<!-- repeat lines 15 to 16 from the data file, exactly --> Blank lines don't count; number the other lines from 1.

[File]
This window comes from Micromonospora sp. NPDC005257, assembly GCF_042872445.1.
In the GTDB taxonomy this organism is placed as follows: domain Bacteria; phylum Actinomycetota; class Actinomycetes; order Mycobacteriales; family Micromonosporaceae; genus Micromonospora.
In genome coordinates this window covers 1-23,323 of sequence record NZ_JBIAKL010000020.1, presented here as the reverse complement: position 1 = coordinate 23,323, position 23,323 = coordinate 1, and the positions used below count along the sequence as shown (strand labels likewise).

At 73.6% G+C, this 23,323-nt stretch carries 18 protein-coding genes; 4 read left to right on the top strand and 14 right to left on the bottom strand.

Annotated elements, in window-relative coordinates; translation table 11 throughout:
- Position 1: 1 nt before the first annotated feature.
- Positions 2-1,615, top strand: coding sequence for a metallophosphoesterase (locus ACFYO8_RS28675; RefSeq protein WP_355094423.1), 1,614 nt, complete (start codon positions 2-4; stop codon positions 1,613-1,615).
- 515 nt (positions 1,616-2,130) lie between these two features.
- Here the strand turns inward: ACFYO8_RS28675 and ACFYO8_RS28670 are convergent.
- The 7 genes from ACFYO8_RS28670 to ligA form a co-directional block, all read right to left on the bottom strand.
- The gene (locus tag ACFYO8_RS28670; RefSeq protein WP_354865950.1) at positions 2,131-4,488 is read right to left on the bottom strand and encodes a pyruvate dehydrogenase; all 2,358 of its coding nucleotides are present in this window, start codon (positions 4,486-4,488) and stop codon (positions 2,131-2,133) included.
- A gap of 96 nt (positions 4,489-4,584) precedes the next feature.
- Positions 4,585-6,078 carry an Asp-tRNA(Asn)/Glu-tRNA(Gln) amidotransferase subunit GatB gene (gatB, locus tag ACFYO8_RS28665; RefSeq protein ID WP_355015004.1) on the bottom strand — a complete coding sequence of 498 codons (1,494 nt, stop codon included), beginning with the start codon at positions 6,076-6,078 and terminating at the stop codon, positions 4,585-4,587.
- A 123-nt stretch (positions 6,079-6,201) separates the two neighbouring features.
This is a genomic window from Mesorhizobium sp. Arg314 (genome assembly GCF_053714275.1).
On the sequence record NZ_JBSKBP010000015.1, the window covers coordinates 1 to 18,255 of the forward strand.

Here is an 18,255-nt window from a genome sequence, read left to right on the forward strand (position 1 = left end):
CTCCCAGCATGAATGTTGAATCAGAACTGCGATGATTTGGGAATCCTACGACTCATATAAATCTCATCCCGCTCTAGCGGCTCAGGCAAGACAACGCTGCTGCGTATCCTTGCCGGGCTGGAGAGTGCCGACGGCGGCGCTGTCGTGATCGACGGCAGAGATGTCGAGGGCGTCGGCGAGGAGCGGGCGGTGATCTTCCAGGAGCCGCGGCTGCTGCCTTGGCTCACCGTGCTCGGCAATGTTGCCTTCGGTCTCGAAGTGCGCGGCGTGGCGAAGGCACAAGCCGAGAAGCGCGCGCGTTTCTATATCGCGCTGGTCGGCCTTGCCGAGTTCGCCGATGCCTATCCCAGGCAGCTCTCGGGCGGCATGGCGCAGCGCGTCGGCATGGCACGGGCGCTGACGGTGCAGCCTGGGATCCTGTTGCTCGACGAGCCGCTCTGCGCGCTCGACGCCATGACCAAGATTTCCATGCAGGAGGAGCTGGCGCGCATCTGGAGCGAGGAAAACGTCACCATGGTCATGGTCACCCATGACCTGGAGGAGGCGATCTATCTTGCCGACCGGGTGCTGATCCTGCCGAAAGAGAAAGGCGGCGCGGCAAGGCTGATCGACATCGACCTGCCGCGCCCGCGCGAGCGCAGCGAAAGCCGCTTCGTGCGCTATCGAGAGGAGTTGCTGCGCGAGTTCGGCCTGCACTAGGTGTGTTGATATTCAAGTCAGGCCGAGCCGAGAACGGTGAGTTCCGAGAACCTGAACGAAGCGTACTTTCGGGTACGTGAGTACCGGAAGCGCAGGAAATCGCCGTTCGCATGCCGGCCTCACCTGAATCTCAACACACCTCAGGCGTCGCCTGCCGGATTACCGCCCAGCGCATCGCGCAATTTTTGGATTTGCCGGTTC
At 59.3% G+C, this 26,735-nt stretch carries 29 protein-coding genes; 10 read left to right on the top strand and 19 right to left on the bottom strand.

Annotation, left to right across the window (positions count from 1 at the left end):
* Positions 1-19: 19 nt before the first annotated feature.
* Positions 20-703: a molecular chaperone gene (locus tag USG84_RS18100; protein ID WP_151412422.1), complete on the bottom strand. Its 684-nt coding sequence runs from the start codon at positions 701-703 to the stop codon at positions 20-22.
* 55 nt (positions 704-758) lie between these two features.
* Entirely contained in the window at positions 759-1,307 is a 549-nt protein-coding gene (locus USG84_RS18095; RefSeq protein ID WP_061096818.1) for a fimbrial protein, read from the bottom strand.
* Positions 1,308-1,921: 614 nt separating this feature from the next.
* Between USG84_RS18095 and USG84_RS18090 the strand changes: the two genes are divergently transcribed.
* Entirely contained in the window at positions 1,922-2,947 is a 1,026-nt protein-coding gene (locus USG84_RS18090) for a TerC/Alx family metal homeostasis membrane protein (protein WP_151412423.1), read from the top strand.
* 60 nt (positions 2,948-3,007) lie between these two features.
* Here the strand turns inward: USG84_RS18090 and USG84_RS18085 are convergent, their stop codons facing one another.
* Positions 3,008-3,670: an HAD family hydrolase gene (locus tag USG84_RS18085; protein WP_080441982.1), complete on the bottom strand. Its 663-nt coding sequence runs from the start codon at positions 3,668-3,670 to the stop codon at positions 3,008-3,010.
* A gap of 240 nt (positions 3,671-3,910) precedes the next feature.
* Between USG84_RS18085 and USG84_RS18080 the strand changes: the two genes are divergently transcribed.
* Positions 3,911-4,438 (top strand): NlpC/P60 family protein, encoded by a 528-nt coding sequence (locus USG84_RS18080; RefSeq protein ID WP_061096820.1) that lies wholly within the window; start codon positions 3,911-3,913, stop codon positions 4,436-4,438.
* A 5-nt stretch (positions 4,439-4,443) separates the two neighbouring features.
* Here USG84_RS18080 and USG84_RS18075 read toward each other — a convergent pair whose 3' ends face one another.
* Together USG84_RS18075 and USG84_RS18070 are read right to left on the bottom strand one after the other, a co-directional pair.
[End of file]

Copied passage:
This is a genomic window from Mesorhizobium sp. Arg314 (genome assembly GCF_053714275.1).
On the sequence record NZ_JBSKBP010000015.1, the window covers coordinates 1 to 18,255 of the forward strand.